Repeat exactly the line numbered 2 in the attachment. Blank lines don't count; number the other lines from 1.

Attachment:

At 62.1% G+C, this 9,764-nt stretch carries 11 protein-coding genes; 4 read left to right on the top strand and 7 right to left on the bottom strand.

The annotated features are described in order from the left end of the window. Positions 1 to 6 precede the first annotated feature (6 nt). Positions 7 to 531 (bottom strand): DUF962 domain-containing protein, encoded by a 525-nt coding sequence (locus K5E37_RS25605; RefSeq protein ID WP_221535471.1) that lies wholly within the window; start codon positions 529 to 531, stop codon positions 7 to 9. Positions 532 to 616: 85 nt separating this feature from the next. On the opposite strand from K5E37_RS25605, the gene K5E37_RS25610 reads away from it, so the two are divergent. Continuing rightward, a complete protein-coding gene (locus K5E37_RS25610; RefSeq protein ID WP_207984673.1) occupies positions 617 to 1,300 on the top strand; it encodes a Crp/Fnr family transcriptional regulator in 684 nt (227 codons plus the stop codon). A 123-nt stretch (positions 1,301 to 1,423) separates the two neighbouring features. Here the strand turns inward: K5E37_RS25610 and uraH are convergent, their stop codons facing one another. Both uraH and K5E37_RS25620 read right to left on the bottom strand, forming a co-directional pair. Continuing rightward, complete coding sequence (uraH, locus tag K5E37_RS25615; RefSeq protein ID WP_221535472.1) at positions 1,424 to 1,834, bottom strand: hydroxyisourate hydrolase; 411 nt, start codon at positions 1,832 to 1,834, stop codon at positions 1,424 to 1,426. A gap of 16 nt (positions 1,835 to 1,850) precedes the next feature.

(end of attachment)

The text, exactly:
The annotated features are described in order from the left end of the window. Positions 1 to 6 precede the first annotated feature (6 nt). Positions 7 to 531 (bottom strand): DUF962 domain-containing protein, encoded by a 525-nt coding sequence (locus K5E37_RS25605; RefSeq protein ID WP_221535471.1) that lies wholly within the window; start codon positions 529 to 531, stop codon positions 7 to 9. Positions 532 to 616: 85 nt separating this feature from the next. On the opposite strand from K5E37_RS25605, the gene K5E37_RS25610 reads away from it, so the two are divergent. Continuing rightward, a complete protein-coding gene (locus K5E37_RS25610; RefSeq protein ID WP_207984673.1) occupies positions 617 to 1,300 on the top strand; it encodes a Crp/Fnr family transcriptional regulator in 684 nt (227 codons plus the stop codon). A 123-nt stretch (positions 1,301 to 1,423) separates the two neighbouring features. Here the strand turns inward: K5E37_RS25610 and uraH are convergent, their stop codons facing one another. Both uraH and K5E37_RS25620 read right to left on the bottom strand, forming a co-directional pair. Continuing rightward, complete coding sequence (uraH, locus tag K5E37_RS25615; RefSeq protein ID WP_221535472.1) at positions 1,424 to 1,834, bottom strand: hydroxyisourate hydrolase; 411 nt, start codon at positions 1,832 to 1,834, stop codon at positions 1,424 to 1,426. A gap of 16 nt (positions 1,835 to 1,850) precedes the next feature.